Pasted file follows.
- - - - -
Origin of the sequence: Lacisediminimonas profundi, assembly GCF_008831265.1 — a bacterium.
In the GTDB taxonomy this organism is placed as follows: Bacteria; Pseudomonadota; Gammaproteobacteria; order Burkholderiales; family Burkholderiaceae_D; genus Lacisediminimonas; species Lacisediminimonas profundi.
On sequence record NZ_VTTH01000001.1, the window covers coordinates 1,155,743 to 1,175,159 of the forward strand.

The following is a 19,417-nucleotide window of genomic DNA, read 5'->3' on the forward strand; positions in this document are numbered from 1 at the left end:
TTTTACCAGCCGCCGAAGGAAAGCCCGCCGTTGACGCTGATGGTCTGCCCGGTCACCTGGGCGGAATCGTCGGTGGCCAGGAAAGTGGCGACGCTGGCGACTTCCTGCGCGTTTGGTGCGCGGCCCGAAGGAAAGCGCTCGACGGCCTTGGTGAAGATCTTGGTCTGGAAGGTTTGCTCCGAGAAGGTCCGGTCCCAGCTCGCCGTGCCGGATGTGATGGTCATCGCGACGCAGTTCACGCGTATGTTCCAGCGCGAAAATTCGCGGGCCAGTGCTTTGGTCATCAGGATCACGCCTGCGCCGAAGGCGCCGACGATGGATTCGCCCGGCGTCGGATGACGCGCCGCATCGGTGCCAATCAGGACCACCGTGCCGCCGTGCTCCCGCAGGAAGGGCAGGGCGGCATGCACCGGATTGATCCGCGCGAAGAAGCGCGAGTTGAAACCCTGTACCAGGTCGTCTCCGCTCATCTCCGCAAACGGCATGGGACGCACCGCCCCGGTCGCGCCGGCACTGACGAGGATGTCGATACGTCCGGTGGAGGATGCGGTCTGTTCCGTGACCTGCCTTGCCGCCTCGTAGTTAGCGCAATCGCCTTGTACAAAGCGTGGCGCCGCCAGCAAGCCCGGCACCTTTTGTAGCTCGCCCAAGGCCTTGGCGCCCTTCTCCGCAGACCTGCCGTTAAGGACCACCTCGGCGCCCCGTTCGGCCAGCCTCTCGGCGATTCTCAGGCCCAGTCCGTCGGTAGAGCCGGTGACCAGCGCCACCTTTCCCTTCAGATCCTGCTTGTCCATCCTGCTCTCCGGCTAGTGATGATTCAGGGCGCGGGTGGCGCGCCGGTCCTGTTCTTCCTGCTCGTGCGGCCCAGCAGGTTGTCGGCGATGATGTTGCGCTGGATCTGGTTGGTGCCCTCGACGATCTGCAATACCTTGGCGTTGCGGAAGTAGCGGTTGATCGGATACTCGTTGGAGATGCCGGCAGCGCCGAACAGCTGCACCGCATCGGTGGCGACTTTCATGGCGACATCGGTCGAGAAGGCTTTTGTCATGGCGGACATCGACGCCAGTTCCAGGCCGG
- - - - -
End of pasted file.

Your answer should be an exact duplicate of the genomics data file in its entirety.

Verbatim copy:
Origin of the sequence: Lacisediminimonas profundi, assembly GCF_008831265.1 — a bacterium.
In the GTDB taxonomy this organism is placed as follows: Bacteria; Pseudomonadota; Gammaproteobacteria; order Burkholderiales; family Burkholderiaceae_D; genus Lacisediminimonas; species Lacisediminimonas profundi.
On sequence record NZ_VTTH01000001.1, the window covers coordinates 1,155,743 to 1,175,159 of the forward strand.

The following is a 19,417-nucleotide window of genomic DNA, read 5'->3' on the forward strand; positions in this document are numbered from 1 at the left end:
TTTTACCAGCCGCCGAAGGAAAGCCCGCCGTTGACGCTGATGGTCTGCCCGGTCACCTGGGCGGAATCGTCGGTGGCCAGGAAAGTGGCGACGCTGGCGACTTCCTGCGCGTTTGGTGCGCGGCCCGAAGGAAAGCGCTCGACGGCCTTGGTGAAGATCTTGGTCTGGAAGGTTTGCTCCGAGAAGGTCCGGTCCCAGCTCGCCGTGCCGGATGTGATGGTCATCGCGACGCAGTTCACGCGTATGTTCCAGCGCGAAAATTCGCGGGCCAGTGCTTTGGTCATCAGGATCACGCCTGCGCCGAAGGCGCCGACGATGGATTCGCCCGGCGTCGGATGACGCGCCGCATCGGTGCCAATCAGGACCACCGTGCCGCCGTGCTCCCGCAGGAAGGGCAGGGCGGCATGCACCGGATTGATCCGCGCGAAGAAGCGCGAGTTGAAACCCTGTACCAGGTCGTCTCCGCTCATCTCCGCAAACGGCATGGGACGCACCGCCCCGGTCGCGCCGGCACTGACGAGGATGTCGATACGTCCGGTGGAGGATGCGGTCTGTTCCGTGACCTGCCTTGCCGCCTCGTAGTTAGCGCAATCGCCTTGTACAAAGCGTGGCGCCGCCAGCAAGCCCGGCACCTTTTGTAGCTCGCCCAAGGCCTTGGCGCCCTTCTCCGCAGACCTGCCGTTAAGGACCACCTCGGCGCCCCGTTCGGCCAGCCTCTCGGCGATTCTCAGGCCCAGTCCGTCGGTAGAGCCGGTGACCAGCGCCACCTTTCCCTTCAGATCCTGCTTGTCCATCCTGCTCTCCGGCTAGTGATGATTCAGGGCGCGGGTGGCGCGCCGGTCCTGTTCTTCCTGCTCGTGCGGCCCAGCAGGTTGTCGGCGATGATGTTGCGCTGGATCTGGTTGGTGCCCTCGACGATCTGCAATACCTTGGCGTTGCGGAAGTAGCGGTTGATCGGATACTCGTTGGAGATGCCGGCAGCGCCGAACAGCTGCACCGCATCGGTGGCGACTTTCATGGCGACATCGGTCGAGAAGGCTTTTGTCATGGCGGACATCGACGCCAGTTCCAGGCCGG